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Expand chart
Adapted from Gensini and Brooks, npj Climate and Atmospheric Science 2018. DOI: 10.1038/s41612-018-0048-2. Data: NOAA; Map: Harry Stevens/Axios

While scientists prowl the Plains in search of monster storms, others are looking at broader-scale trends that show tantalizing clues about how Tornado Alley may be shifting both geographically and temporally as the climate changes.

Why it matters: The U.S. has the greatest number of tornadoes of any nation on Earth, and where they occur affects emergency management preparations, insurance markets and individual decisions on whether to build a storm shelter. If, as global warming continues, Tornado Alley migrates, or outbreaks become more massive, this would shift the risk distribution.

Details: According to Harold Brooks, a senior researcher at the National Severe Storms Laboratory in Oklahoma, the overall number of tornadoes of EF-1 intensity or greater touching down in the U.S. each year has not changed in a statistically significant way, averaging around 500.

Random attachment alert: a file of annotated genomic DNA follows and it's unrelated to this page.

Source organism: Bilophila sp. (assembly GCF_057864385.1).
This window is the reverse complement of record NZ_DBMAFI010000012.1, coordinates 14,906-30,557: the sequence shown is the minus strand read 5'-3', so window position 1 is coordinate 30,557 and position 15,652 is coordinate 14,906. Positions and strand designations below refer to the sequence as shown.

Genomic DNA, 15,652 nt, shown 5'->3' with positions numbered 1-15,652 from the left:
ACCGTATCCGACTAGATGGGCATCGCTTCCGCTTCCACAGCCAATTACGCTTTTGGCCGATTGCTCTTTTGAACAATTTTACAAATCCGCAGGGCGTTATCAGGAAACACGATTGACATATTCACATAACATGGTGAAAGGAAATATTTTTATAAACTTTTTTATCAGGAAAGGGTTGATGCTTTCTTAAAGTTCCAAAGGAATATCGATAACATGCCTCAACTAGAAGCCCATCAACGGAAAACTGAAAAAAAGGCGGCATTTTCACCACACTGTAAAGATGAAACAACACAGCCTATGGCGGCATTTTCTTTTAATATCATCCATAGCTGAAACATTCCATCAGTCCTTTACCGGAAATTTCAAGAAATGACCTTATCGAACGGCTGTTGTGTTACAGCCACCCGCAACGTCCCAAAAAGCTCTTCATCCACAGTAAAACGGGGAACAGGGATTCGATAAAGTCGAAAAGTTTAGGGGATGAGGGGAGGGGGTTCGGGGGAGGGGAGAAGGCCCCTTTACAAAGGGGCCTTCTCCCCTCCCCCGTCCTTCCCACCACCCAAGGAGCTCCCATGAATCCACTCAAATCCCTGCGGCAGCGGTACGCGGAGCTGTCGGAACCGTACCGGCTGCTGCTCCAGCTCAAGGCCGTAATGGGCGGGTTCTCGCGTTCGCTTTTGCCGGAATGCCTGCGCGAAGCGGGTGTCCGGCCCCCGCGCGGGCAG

• However, his research and that of others has shown an increase in tornado risk in parts of the mid-South and a slight decrease in what is more traditionally considered Tornado Alley in the Plains.
  • A 2018 study showed regional shifts in tornado frequency, with an uptick in tornadoes east of the Mississippi River and a slight decline to the west.

Between the lines: Some of the emerging trends are seemingly contradictory. Tornadoes are occurring on fewer days per year, but major tornado outbreaks are spawning more EF-1 or greater twisters than used to occur in a typical large event.

A warming climate does opposing things to supercell thunderstorms.

  • It provides more energy in the form of higher air temperatures and greater amounts of water vapor in the atmosphere, a combo meteorologists refer to as convective available potential energy.
  • But it also may reduce the availability of wind shear, which is another crucial ingredient for tornadoes.
  • In a warming world, there may be fewer days with both ingredients present to produce tornadoes, but when these ingredients do combine ... watch out.

What they're saying: Brooks says it's not yet known what physical mechanism is causing the big tornado days to get bigger, while fewer days with a small number of tornadoes occur. Nor is there a clear cause for the spike in activity in the mid-South.

  • "That’s a big question that I would love to know the answer to," he said, noting that research is underway to find out.

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